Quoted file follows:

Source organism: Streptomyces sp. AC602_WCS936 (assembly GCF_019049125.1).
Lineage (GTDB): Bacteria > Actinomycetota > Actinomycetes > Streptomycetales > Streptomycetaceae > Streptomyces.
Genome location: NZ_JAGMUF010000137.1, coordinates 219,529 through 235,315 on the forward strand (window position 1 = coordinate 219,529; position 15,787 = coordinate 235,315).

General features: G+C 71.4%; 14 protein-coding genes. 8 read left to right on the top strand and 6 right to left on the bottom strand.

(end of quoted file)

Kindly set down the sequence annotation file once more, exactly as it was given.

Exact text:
Source organism: Streptomyces sp. AC602_WCS936 (assembly GCF_019049125.1).
Lineage (GTDB): Bacteria > Actinomycetota > Actinomycetes > Streptomycetales > Streptomycetaceae > Streptomyces.
Genome location: NZ_JAGMUF010000137.1, coordinates 219,529 through 235,315 on the forward strand (window position 1 = coordinate 219,529; position 15,787 = coordinate 235,315).

General features: G+C 71.4%; 14 protein-coding genes. 8 read left to right on the top strand and 6 right to left on the bottom strand.